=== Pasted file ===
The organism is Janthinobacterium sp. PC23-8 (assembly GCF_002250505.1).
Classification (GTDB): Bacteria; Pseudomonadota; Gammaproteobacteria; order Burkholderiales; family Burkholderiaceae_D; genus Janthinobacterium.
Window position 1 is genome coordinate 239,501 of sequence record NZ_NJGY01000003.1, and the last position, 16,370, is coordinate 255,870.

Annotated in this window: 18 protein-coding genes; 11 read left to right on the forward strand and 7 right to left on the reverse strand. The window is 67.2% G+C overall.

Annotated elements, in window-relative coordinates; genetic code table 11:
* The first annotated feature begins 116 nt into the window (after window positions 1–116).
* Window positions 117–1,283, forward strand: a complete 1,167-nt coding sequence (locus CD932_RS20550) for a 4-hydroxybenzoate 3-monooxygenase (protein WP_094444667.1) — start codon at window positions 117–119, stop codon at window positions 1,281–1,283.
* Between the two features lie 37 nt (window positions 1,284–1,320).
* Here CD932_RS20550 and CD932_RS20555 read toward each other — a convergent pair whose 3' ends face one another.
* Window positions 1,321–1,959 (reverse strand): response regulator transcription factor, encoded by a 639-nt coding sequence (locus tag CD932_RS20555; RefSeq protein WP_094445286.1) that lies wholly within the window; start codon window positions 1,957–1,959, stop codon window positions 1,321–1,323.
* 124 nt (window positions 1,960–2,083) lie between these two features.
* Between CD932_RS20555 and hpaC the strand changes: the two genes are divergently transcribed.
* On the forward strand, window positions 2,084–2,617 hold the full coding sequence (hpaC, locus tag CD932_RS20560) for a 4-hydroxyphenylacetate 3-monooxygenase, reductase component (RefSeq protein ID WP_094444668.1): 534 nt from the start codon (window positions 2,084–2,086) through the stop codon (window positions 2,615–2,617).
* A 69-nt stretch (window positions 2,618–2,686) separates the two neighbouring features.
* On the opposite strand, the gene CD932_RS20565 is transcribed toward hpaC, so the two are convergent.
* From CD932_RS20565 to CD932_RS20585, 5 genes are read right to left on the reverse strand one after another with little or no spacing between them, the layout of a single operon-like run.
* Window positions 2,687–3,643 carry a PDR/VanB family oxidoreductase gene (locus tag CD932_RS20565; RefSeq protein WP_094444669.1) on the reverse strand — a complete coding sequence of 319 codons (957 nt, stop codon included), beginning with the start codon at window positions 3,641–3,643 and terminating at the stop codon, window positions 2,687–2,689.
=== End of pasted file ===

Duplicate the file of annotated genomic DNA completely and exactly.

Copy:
The organism is Janthinobacterium sp. PC23-8 (assembly GCF_002250505.1).
Classification (GTDB): Bacteria; Pseudomonadota; Gammaproteobacteria; order Burkholderiales; family Burkholderiaceae_D; genus Janthinobacterium.
Window position 1 is genome coordinate 239,501 of sequence record NZ_NJGY01000003.1, and the last position, 16,370, is coordinate 255,870.

Annotated in this window: 18 protein-coding genes; 11 read left to right on the forward strand and 7 right to left on the reverse strand. The window is 67.2% G+C overall.

Annotated elements, in window-relative coordinates; genetic code table 11:
* The first annotated feature begins 116 nt into the window (after window positions 1–116).
* Window positions 117–1,283, forward strand: a complete 1,167-nt coding sequence (locus CD932_RS20550) for a 4-hydroxybenzoate 3-monooxygenase (protein WP_094444667.1) — start codon at window positions 117–119, stop codon at window positions 1,281–1,283.
* Between the two features lie 37 nt (window positions 1,284–1,320).
* Here CD932_RS20550 and CD932_RS20555 read toward each other — a convergent pair whose 3' ends face one another.
* Window positions 1,321–1,959 (reverse strand): response regulator transcription factor, encoded by a 639-nt coding sequence (locus tag CD932_RS20555; RefSeq protein WP_094445286.1) that lies wholly within the window; start codon window positions 1,957–1,959, stop codon window positions 1,321–1,323.
* 124 nt (window positions 1,960–2,083) lie between these two features.
* Between CD932_RS20555 and hpaC the strand changes: the two genes are divergently transcribed.
* On the forward strand, window positions 2,084–2,617 hold the full coding sequence (hpaC, locus tag CD932_RS20560) for a 4-hydroxyphenylacetate 3-monooxygenase, reductase component (RefSeq protein ID WP_094444668.1): 534 nt from the start codon (window positions 2,084–2,086) through the stop codon (window positions 2,615–2,617).
* A 69-nt stretch (window positions 2,618–2,686) separates the two neighbouring features.
* On the opposite strand, the gene CD932_RS20565 is transcribed toward hpaC, so the two are convergent.
* From CD932_RS20565 to CD932_RS20585, 5 genes are read right to left on the reverse strand one after another with little or no spacing between them, the layout of a single operon-like run.
* Window positions 2,687–3,643 carry a PDR/VanB family oxidoreductase gene (locus tag CD932_RS20565; RefSeq protein WP_094444669.1) on the reverse strand — a complete coding sequence of 319 codons (957 nt, stop codon included), beginning with the start codon at window positions 3,641–3,643 and terminating at the stop codon, window positions 2,687–2,689.